Monday 22 January 2018

Puffy slipper flower shows its summer stuff

Slipper flower
Slipper flower

Gerry Daly

The slipper flower is in flower these days, offering heavy swatches of yellow colour and a summery appearance that would be reckless in any other season. The flowers are too delicate for the harsh winds of spring, autumn or winter, which is not surprising as it is native to Mexico.

Slipper flower is also called 'pouch flower' and 'lady's purse', each of these names describing the pouch-like bottom lip of the flower. The upper lip is also pouched but usually not to the same extent. The flowers are held in rounded clusters, attracting pollinating insects over a long distance.

The slipper flower is a small shrubby form. It is not a true shrub, not having enough strength in its stems to be considered a woody plant, but it has fairly stiff stems and is making a comeback after a long absence from the sales benches. This plant was very popular in the 19th century for growing in glasshouses and conservatories. In those times, it was grown in large pots.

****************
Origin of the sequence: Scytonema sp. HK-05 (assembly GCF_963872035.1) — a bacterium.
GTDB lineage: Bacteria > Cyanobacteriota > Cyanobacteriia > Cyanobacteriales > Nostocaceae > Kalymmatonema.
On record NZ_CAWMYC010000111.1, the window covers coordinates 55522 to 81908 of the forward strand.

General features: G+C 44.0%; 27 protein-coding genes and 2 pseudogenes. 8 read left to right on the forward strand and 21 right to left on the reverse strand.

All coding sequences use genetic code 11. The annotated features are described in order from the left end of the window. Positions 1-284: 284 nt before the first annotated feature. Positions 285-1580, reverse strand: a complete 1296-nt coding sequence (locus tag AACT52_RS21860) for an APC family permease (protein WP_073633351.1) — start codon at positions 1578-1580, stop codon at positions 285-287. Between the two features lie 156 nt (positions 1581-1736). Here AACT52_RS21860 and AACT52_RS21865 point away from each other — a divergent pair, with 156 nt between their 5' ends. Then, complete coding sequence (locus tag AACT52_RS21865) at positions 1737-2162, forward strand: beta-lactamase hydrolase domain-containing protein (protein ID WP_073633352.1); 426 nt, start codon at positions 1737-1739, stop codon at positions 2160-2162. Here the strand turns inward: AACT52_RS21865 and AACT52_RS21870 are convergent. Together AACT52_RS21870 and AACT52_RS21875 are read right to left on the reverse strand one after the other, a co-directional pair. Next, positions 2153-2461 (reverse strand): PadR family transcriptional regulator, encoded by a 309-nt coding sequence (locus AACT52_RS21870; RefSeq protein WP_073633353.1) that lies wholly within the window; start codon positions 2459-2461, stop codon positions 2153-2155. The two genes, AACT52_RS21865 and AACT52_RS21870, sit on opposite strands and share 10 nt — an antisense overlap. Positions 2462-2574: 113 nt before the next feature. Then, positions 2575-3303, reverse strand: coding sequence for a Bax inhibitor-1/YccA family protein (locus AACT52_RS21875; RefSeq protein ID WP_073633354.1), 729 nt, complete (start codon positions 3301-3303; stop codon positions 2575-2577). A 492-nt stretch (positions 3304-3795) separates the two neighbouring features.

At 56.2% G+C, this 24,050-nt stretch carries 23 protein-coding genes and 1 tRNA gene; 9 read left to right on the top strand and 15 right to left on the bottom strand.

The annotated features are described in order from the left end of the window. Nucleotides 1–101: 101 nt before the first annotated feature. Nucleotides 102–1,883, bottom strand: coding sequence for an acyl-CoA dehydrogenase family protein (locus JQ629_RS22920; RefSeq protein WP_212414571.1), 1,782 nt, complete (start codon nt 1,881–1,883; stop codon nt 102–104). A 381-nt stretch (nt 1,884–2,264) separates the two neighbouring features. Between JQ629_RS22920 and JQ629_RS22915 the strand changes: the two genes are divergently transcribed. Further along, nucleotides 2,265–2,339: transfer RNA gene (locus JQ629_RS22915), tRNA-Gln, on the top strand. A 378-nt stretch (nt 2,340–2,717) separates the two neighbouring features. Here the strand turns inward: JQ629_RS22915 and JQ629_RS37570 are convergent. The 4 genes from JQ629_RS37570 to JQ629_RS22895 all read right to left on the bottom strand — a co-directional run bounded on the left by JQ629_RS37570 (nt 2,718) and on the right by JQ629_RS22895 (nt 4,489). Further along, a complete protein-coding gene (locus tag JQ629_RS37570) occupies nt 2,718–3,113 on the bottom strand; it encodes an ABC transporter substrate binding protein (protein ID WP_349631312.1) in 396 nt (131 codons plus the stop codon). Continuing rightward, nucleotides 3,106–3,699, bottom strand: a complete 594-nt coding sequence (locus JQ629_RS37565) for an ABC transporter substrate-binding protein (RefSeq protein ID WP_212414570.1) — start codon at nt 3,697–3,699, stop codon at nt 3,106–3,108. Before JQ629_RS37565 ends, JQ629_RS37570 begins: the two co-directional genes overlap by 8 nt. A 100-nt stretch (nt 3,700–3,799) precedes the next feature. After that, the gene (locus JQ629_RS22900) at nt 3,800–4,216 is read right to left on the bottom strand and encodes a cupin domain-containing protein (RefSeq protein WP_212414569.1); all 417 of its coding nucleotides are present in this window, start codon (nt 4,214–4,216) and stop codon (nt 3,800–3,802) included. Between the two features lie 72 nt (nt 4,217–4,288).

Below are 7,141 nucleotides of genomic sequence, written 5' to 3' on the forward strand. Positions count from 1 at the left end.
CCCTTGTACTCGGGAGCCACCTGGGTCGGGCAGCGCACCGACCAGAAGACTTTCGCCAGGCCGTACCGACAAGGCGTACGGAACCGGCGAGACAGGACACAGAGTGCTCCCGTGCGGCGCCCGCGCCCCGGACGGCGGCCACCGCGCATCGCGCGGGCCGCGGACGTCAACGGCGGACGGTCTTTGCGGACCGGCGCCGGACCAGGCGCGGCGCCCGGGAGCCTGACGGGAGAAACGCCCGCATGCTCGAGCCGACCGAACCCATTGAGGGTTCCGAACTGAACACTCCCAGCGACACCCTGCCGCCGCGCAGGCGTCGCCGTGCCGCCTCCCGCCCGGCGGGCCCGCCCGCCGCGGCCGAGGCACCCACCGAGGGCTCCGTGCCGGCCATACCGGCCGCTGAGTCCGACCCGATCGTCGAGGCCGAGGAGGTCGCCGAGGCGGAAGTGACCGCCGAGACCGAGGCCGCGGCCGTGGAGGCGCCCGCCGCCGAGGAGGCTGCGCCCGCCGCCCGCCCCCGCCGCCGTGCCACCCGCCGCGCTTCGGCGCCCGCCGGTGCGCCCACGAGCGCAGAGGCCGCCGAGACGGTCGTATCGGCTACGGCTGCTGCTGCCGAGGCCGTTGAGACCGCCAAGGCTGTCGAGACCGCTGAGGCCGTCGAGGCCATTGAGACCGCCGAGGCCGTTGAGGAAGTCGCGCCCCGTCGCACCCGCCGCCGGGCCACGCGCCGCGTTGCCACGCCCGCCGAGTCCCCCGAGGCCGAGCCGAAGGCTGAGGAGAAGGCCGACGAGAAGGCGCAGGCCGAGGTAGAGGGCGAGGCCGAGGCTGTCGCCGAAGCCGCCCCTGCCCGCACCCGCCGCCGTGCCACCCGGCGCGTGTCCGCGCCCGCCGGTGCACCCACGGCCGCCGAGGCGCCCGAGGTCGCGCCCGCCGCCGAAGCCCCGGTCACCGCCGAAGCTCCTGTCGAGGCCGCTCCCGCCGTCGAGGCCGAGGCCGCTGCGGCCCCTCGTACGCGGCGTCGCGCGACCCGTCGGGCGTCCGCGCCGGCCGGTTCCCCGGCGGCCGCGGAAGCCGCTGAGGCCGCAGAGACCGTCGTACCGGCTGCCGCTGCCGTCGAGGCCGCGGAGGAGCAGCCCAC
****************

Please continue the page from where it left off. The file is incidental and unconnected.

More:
It is still seen in gardens from time to time in the mildest areas near the coast, flowering away prolifically as a small bush growing in the open soil.

The shrub gets damaged by winter frost some years and was destroyed over most of the country in those heavy frosts five years ago, but it survived in coastal areas along the east coast. And if it is grown in a pot, it can be brought under protective cover.

Grown in a pot, this little sub-shrub can flower all summer, wave after wave of slipper flowers being produced. The plant has toothed greyish evergreen leaves, often half-withered by frost but sprouting new ones in spring, and these set off the flowers nicely.

The usual colour is bright yellow but there is an orange form called 'Kentish Hero', which is decorative and looks well near the yellow form.

The shrubby slipper flower tends to get a bit leggy and straggling and is best raised from cuttings every year or two to have nice compact plants coming along. When grown in a pot, it must be well watered and well fed or it tends to lose leaves and become patchy. In a greenhouse, it can suffer from greenfly, though not so much outdoors. Pot-grown plants can be placed outdoors for the summer.

More often seen for sale is the smaller non-woody slipper flower, used as a decorative pot plant, its flower head the size of a good-sized cauliflower. It can be used in containers to give a blast of colour in yellow, orange or red, with much bigger puffy flowers, often spotted and speckled.

It is very often used as a temporary house plant.

Sunday Independent

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